Mind Fixers, Anne Harrington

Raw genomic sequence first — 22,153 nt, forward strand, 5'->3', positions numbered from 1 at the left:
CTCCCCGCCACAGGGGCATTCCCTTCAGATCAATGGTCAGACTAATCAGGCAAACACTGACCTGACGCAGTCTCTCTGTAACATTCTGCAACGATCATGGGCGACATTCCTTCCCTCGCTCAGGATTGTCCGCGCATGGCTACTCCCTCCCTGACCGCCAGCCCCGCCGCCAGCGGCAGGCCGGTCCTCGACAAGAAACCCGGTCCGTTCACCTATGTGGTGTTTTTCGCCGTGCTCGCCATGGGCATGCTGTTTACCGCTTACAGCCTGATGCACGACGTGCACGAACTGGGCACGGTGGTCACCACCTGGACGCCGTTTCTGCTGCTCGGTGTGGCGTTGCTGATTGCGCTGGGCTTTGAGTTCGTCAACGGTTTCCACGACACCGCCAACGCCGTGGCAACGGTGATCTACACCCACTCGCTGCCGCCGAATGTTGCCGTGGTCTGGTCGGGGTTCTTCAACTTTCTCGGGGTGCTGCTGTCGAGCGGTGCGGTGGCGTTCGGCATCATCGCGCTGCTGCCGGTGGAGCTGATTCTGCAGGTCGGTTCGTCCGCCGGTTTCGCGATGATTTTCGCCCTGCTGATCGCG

Insulin comas, ice-pick lobotomies, and involuntary sterilizations– much of psychiatry’s history is cringe-worthy. Harrington fluidly summarizes the rising and dashing of psychiatry’s biological hopes. She leans too much on institutional figures on the way up and the way down (Insel and Frances, really?), but no one else has written this history with such scope. Her afterthought is the psychiatry we need to realize: a less reductive, more dialogic, psychiatry that affects changes for our patients.


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